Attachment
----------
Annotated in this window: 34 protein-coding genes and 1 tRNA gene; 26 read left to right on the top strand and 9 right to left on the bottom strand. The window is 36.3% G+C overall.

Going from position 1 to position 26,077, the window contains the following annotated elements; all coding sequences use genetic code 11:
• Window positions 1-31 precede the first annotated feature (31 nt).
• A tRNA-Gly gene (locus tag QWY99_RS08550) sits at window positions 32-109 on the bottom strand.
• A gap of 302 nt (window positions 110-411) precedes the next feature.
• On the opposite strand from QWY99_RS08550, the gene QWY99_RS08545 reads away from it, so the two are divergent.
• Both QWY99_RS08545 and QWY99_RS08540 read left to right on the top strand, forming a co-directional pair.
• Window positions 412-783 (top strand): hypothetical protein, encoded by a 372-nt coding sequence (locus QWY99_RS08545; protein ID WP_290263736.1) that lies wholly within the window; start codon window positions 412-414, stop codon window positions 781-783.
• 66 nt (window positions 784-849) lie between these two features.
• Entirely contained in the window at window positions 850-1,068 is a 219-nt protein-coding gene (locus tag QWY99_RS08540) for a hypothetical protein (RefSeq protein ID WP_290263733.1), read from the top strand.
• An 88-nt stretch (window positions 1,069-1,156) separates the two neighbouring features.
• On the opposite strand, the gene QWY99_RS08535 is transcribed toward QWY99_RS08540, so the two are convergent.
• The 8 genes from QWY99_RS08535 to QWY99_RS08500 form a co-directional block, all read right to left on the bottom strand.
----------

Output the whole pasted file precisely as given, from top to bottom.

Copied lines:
Annotated in this window: 34 protein-coding genes and 1 tRNA gene; 26 read left to right on the top strand and 9 right to left on the bottom strand. The window is 36.3% G+C overall.

Going from position 1 to position 26,077, the window contains the following annotated elements; all coding sequences use genetic code 11:
• Window positions 1-31 precede the first annotated feature (31 nt).
• A tRNA-Gly gene (locus tag QWY99_RS08550) sits at window positions 32-109 on the bottom strand.
• A gap of 302 nt (window positions 110-411) precedes the next feature.
• On the opposite strand from QWY99_RS08550, the gene QWY99_RS08545 reads away from it, so the two are divergent.
• Both QWY99_RS08545 and QWY99_RS08540 read left to right on the top strand, forming a co-directional pair.
• Window positions 412-783 (top strand): hypothetical protein, encoded by a 372-nt coding sequence (locus QWY99_RS08545; protein ID WP_290263736.1) that lies wholly within the window; start codon window positions 412-414, stop codon window positions 781-783.
• 66 nt (window positions 784-849) lie between these two features.
• Entirely contained in the window at window positions 850-1,068 is a 219-nt protein-coding gene (locus tag QWY99_RS08540) for a hypothetical protein (RefSeq protein ID WP_290263733.1), read from the top strand.
• An 88-nt stretch (window positions 1,069-1,156) separates the two neighbouring features.
• On the opposite strand, the gene QWY99_RS08535 is transcribed toward QWY99_RS08540, so the two are convergent.
• The 8 genes from QWY99_RS08535 to QWY99_RS08500 form a co-directional block, all read right to left on the bottom strand.